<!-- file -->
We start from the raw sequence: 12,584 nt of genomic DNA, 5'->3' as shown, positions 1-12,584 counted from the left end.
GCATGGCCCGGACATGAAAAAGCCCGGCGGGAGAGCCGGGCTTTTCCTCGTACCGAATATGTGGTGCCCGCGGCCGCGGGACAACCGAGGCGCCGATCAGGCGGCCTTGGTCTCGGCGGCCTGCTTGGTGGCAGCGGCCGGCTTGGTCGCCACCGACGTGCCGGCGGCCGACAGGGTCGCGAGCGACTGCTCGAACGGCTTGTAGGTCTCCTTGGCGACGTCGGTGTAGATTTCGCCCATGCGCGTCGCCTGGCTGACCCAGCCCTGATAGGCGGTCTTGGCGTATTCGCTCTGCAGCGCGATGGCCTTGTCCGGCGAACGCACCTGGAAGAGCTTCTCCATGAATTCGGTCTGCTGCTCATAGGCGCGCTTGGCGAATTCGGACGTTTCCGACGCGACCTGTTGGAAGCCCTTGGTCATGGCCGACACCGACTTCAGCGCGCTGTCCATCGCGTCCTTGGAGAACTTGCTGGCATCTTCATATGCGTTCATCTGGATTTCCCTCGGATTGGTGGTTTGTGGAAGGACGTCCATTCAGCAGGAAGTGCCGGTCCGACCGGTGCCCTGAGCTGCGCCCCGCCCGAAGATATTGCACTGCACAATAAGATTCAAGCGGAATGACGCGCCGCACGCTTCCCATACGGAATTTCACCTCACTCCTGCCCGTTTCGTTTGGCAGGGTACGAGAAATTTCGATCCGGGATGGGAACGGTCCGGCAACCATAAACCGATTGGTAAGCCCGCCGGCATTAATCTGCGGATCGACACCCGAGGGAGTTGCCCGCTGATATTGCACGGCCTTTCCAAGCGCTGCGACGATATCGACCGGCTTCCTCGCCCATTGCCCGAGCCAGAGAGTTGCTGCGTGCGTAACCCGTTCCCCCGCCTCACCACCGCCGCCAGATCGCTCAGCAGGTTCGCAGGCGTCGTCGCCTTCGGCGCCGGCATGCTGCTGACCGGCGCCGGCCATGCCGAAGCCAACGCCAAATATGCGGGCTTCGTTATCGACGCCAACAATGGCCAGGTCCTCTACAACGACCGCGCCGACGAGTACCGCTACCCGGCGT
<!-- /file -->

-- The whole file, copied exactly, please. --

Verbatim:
We start from the raw sequence: 12,584 nt of genomic DNA, 5'->3' as shown, positions 1-12,584 counted from the left end.
GCATGGCCCGGACATGAAAAAGCCCGGCGGGAGAGCCGGGCTTTTCCTCGTACCGAATATGTGGTGCCCGCGGCCGCGGGACAACCGAGGCGCCGATCAGGCGGCCTTGGTCTCGGCGGCCTGCTTGGTGGCAGCGGCCGGCTTGGTCGCCACCGACGTGCCGGCGGCCGACAGGGTCGCGAGCGACTGCTCGAACGGCTTGTAGGTCTCCTTGGCGACGTCGGTGTAGATTTCGCCCATGCGCGTCGCCTGGCTGACCCAGCCCTGATAGGCGGTCTTGGCGTATTCGCTCTGCAGCGCGATGGCCTTGTCCGGCGAACGCACCTGGAAGAGCTTCTCCATGAATTCGGTCTGCTGCTCATAGGCGCGCTTGGCGAATTCGGACGTTTCCGACGCGACCTGTTGGAAGCCCTTGGTCATGGCCGACACCGACTTCAGCGCGCTGTCCATCGCGTCCTTGGAGAACTTGCTGGCATCTTCATATGCGTTCATCTGGATTTCCCTCGGATTGGTGGTTTGTGGAAGGACGTCCATTCAGCAGGAAGTGCCGGTCCGACCGGTGCCCTGAGCTGCGCCCCGCCCGAAGATATTGCACTGCACAATAAGATTCAAGCGGAATGACGCGCCGCACGCTTCCCATACGGAATTTCACCTCACTCCTGCCCGTTTCGTTTGGCAGGGTACGAGAAATTTCGATCCGGGATGGGAACGGTCCGGCAACCATAAACCGATTGGTAAGCCCGCCGGCATTAATCTGCGGATCGACACCCGAGGGAGTTGCCCGCTGATATTGCACGGCCTTTCCAAGCGCTGCGACGATATCGACCGGCTTCCTCGCCCATTGCCCGAGCCAGAGAGTTGCTGCGTGCGTAACCCGTTCCCCCGCCTCACCACCGCCGCCAGATCGCTCAGCAGGTTCGCAGGCGTCGTCGCCTTCGGCGCCGGCATGCTGCTGACCGGCGCCGGCCATGCCGAAGCCAACGCCAAATATGCGGGCTTCGTTATCGACGCCAACAATGGCCAGGTCCTCTACAACGACCGCGCCGACGAGTACCGCTACCCGGCGT